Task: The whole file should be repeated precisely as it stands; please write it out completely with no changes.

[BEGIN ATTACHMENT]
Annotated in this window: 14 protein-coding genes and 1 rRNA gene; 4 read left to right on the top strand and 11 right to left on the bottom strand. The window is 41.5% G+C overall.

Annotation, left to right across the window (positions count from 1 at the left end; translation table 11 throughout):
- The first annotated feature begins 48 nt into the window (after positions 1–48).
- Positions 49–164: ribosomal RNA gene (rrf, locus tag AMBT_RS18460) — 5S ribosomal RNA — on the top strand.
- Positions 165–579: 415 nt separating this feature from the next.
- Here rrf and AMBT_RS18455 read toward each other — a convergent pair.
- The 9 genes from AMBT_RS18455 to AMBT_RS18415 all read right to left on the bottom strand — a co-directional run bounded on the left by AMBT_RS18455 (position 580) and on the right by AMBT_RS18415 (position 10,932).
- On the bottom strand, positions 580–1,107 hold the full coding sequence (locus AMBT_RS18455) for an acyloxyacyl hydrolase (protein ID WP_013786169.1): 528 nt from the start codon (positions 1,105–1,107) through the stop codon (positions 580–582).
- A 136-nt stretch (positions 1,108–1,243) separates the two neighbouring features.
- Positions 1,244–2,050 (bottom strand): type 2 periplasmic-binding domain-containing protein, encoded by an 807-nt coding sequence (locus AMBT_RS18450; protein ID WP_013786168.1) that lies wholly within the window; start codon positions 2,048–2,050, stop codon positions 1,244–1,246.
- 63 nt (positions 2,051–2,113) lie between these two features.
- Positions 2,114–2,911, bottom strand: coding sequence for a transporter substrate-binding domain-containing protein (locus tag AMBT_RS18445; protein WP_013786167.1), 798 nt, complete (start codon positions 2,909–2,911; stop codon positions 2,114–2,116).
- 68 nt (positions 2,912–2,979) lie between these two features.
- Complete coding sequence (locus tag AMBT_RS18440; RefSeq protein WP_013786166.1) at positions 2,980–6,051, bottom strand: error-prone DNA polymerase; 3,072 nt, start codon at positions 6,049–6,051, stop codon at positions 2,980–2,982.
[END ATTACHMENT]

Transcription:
Annotated in this window: 14 protein-coding genes and 1 rRNA gene; 4 read left to right on the top strand and 11 right to left on the bottom strand. The window is 41.5% G+C overall.

Annotation, left to right across the window (positions count from 1 at the left end; translation table 11 throughout):
- The first annotated feature begins 48 nt into the window (after positions 1–48).
- Positions 49–164: ribosomal RNA gene (rrf, locus tag AMBT_RS18460) — 5S ribosomal RNA — on the top strand.
- Positions 165–579: 415 nt separating this feature from the next.
- Here rrf and AMBT_RS18455 read toward each other — a convergent pair.
- The 9 genes from AMBT_RS18455 to AMBT_RS18415 all read right to left on the bottom strand — a co-directional run bounded on the left by AMBT_RS18455 (position 580) and on the right by AMBT_RS18415 (position 10,932).
- On the bottom strand, positions 580–1,107 hold the full coding sequence (locus AMBT_RS18455) for an acyloxyacyl hydrolase (protein ID WP_013786169.1): 528 nt from the start codon (positions 1,105–1,107) through the stop codon (positions 580–582).
- A 136-nt stretch (positions 1,108–1,243) separates the two neighbouring features.
- Positions 1,244–2,050 (bottom strand): type 2 periplasmic-binding domain-containing protein, encoded by an 807-nt coding sequence (locus AMBT_RS18450; protein ID WP_013786168.1) that lies wholly within the window; start codon positions 2,048–2,050, stop codon positions 1,244–1,246.
- 63 nt (positions 2,051–2,113) lie between these two features.
- Positions 2,114–2,911, bottom strand: coding sequence for a transporter substrate-binding domain-containing protein (locus tag AMBT_RS18445; protein WP_013786167.1), 798 nt, complete (start codon positions 2,909–2,911; stop codon positions 2,114–2,116).
- 68 nt (positions 2,912–2,979) lie between these two features.
- Complete coding sequence (locus tag AMBT_RS18440; RefSeq protein WP_013786166.1) at positions 2,980–6,051, bottom strand: error-prone DNA polymerase; 3,072 nt, start codon at positions 6,049–6,051, stop codon at positions 2,980–2,982.